* CEO resigns after second profit warning in two months
* Says losses at home credit arm could reach 120 mln stg
* Shares slide by as much as 75 pct
* Withdraws interim dividend, says full-year payout unlikely
* Vanquis Bank under investigation by FCA (Adds detail, company and analyst comment, updates share price)
Aug 22 (Reuters) - Provident Financial had almost 2 billion pounds ($2.56 billion) wiped off its value after its second profit warning in quick succession prompted the departure of CEO Peter Crook and suspension of its dividend.
The British sub-prime lender's earnings have been hit by unresolved problems at its door-to-door lending business, with the group's woes compounded by its additional disclosure on Tuesday that it has halted sales of one of its products pending an investigation by Britain's financial watchdog.
Shares in Provident tumbled by as much as 75 percent on Tuesday, making it the biggest loser on Europe's Stoxx index. By 1316 GMT the shares were down 66 percent at 585 pence.
Provident first warned about problems at its door-to-door lending operation in late June, but said on Tuesday that the situation had deteriorated and the business is now set to lose between 80 million and 120 million pounds this year.
Founded in 1880, Provident has been trying to reorganise a door-to-door lending business that has traditionally relied on an army of self-employed agents offering high-interest loans of about 100-1,000 pounds and collecting repayment through weekly visits. However, it has been unable to recruit enough people for its plan to replace the 5,000 or so external agents with 2,500 direct employees.
The number of exisiting agents applying for the new roles fell short of expectations. "We didn't get it right," Crook said in June, citing inadequate staff-retention incentives among the factors.
That has resulted in lower sales and a debt-collection backlog, scuppering hopes that Provident, which provided loans through the Wall Street crash of 1929 and both World Wars, would benefit from a growing consumer base as real wages came under threat from Britain's exit from the European Union.
'POORLY EXECUTED TRANSITION'
"Reversing everything is not currently being contemplated," Finance Director Andrew Fisher told analysts. "It's about recovering from a very poorly executed transition, that's what we are focused on."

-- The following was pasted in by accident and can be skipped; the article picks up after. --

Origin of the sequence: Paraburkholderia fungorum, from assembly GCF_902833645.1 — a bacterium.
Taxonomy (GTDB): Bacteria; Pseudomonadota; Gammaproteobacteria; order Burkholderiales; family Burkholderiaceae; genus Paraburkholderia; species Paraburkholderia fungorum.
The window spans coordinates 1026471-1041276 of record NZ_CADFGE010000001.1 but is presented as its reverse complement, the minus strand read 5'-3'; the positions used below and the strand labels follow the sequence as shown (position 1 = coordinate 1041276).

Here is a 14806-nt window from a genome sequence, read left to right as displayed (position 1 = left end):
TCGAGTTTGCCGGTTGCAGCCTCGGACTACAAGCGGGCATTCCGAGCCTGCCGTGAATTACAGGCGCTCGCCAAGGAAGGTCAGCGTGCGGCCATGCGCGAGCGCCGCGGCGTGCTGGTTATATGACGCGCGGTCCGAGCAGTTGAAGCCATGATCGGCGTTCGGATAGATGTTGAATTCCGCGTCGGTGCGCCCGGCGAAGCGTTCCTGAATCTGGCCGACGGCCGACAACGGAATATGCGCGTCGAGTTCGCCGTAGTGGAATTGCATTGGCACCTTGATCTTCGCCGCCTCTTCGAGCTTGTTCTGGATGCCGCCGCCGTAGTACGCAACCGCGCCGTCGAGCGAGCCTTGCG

Crook, who had been CEO of Provident for more than 10 years, had decided to step down with immediate effect, the company said. Crook did not respond immediately to a request for comment via LinkedIn.
Manjit Wolstenholme, who Provident appointed as executive chairman on Tuesday, said her priority is a group turnaround and protection of its franchises, dismissing suggestions that the home credit arm could be sold.
The division's rate of collection of outstanding debt has dropped to 57 percent from 90 percent in 2016, with weekly sales down by about 9 million pounds.
Fisher said that there was no indication of any underlying credit quality issues as of June 30.
Analysts said that competitors would be interested in some parts of Provident's business, though there was no consensus on the value of the home credit operation.
"If you're a potential acquirer, would you look at a business that's losing 100 million pounds each year and doesn't have a proven model?" said Peel Hunt analyst Stuart Duncan.
The slump in Provident's share price proved lucrative for some hedge funds, which had been building short positions in recent days. The biggest shorts were held by AQR Capital, Lansdowne Partners and Systematica, filings showed.
Lansdowne Partners made about $32 million from its investment in Provident between Monday's close and 0900 GMT on Tuesday, during which time the price slumped to 745 pence from 1745 pence. Lansdowne declined to comment
Provident's two biggest shareholders are Invesco Asset Management and Woodford Investment Management, which between them own about 40 percent of the group. Invesco declined to comment and Woodford did not respond immediately to a request for comment.
Against the backdrop of broader public and political criticism of the high-interest lending sector in general, Provident must also contend with lost income resulting from the Financial Conduct Authority (FCA) investigation disclosed on Tuesday.
The FCA is looking at the Repayment Option Plan (ROP) offered by Provident's Vanquis Bank. The ROP allows customers, for example, to take a break from monthly debt repayments, but the service comes with a fee.
ROP contributes 70 million pounds to Provident's annual gross revenue before impairments and costs.
The company said it had agreed with the FCA to suspend all new sales of ROP last year and to contact existing costumers.
Vanquis Bank also agreed with the Prudential Regulation Authority, pending the outcome of the FCA investigation, not to pay dividends to its parent company or conduct some transactions without regulatory consent.
Provident said it would withdraw the interim dividend it announced in July and that it is unlikely to pay a full-year dividend, which Fisher estimated would save 200 million pounds.
This, coupled with normal banking headroom, meant the business should have adequate funds to ride out the turnaround, he said.
Analysts were less bullish.
"The shares are not investable until greater clarity is received, which may not be until next year at the earliest," RBC analysts wrote. ($1 = 0.7798 pounds)
(Reporting by Noor Zainab Hussain in Bengaluru; Additional reporting by Esha Vaish, Maiya Keidan and Carolyn Cohn; Editing by Rachel Armstrong and David Goodman)